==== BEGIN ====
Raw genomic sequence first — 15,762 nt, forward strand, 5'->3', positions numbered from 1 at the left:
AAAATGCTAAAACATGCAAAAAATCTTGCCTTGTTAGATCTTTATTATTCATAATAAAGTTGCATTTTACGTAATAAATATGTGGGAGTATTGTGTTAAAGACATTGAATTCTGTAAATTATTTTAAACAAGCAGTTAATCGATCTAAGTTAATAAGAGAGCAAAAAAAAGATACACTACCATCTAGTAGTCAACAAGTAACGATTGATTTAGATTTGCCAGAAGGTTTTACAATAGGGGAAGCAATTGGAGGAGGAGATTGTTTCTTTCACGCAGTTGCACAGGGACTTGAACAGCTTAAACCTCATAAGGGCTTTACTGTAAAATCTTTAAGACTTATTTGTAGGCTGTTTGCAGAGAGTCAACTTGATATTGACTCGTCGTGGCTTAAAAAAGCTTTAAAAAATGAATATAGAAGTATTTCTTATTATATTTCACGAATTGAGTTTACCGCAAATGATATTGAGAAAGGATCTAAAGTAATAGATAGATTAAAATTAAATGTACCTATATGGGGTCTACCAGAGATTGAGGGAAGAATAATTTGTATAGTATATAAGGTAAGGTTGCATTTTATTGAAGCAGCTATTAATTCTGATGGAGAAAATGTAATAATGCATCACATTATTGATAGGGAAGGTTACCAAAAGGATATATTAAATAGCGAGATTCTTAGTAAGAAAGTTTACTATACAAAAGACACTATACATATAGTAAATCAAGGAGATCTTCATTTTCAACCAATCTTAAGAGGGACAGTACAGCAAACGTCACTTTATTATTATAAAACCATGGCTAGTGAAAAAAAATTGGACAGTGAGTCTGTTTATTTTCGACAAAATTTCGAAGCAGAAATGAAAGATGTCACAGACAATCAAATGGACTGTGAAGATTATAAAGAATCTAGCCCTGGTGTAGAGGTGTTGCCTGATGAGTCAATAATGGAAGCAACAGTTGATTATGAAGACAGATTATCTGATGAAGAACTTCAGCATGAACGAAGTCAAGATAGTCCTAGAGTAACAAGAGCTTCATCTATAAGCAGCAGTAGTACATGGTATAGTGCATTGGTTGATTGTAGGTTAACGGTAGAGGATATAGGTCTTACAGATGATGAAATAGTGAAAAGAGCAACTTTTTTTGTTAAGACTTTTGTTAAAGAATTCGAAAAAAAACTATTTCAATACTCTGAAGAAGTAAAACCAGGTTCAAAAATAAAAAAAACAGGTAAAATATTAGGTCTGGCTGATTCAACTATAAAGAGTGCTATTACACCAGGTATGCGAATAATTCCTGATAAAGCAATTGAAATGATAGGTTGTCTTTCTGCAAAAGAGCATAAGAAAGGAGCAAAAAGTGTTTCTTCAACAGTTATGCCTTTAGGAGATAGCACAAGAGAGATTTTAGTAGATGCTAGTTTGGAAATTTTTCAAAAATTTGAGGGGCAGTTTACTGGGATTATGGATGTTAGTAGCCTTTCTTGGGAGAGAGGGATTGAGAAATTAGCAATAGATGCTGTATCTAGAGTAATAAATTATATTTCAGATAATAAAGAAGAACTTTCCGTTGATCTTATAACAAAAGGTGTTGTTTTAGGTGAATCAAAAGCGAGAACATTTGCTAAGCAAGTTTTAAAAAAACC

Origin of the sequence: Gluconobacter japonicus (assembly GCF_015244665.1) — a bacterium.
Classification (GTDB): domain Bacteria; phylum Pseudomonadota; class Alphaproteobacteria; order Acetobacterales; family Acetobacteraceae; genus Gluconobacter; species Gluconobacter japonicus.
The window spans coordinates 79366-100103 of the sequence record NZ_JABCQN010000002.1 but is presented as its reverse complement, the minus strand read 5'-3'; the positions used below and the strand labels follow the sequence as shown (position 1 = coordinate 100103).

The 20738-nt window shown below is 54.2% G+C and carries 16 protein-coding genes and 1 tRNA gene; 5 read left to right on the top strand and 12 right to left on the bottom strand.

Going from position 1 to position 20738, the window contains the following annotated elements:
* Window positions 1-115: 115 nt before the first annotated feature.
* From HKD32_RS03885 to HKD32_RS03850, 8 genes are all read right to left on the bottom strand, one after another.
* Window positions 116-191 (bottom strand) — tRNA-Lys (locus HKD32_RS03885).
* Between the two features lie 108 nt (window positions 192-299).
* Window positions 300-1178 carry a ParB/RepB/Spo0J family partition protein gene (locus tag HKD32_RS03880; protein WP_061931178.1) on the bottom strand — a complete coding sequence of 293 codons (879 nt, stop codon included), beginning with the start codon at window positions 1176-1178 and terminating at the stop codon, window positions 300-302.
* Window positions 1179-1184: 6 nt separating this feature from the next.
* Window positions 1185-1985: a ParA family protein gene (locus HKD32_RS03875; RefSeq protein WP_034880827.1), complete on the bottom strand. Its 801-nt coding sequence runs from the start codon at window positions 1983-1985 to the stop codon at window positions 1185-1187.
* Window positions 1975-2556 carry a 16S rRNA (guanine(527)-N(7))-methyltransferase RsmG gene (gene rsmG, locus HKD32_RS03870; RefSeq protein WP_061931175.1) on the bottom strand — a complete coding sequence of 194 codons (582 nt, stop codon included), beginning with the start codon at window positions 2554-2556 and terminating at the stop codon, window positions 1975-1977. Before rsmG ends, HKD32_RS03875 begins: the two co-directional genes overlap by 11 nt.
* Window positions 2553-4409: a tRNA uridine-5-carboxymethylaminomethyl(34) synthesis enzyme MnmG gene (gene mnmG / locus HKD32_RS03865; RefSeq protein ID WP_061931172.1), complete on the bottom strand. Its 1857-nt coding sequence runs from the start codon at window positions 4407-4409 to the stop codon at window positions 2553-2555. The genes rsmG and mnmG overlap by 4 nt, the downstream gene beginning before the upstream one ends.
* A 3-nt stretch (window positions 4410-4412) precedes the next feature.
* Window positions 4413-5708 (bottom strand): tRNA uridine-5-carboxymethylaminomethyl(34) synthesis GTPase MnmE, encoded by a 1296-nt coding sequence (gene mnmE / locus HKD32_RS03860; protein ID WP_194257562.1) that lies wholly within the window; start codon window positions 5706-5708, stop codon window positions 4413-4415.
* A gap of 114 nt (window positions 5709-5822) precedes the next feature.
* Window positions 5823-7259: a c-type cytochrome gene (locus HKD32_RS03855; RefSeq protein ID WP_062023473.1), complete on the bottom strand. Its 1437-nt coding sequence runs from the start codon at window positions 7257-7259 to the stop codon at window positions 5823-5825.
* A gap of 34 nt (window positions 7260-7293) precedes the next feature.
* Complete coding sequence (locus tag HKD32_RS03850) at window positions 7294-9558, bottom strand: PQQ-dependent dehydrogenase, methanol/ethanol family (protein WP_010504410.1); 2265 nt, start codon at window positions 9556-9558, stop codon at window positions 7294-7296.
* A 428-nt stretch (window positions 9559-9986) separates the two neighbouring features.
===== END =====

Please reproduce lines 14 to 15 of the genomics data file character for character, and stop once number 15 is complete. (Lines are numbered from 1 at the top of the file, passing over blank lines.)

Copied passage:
* Window positions 1185-1985: a ParA family protein gene (locus HKD32_RS03875; RefSeq protein WP_034880827.1), complete on the bottom strand. Its 801-nt coding sequence runs from the start codon at window positions 1983-1985 to the stop codon at window positions 1185-1187.
* Window positions 1975-2556 carry a 16S rRNA (guanine(527)-N(7))-methyltransferase RsmG gene (gene rsmG, locus HKD32_RS03870; RefSeq protein WP_061931175.1) on the bottom strand — a complete coding sequence of 194 codons (582 nt, stop codon included), beginning with the start codon at window positions 2554-2556 and terminating at the stop codon, window positions 1975-1977. Before rsmG ends, HKD32_RS03875 begins: the two co-directional genes overlap by 11 nt.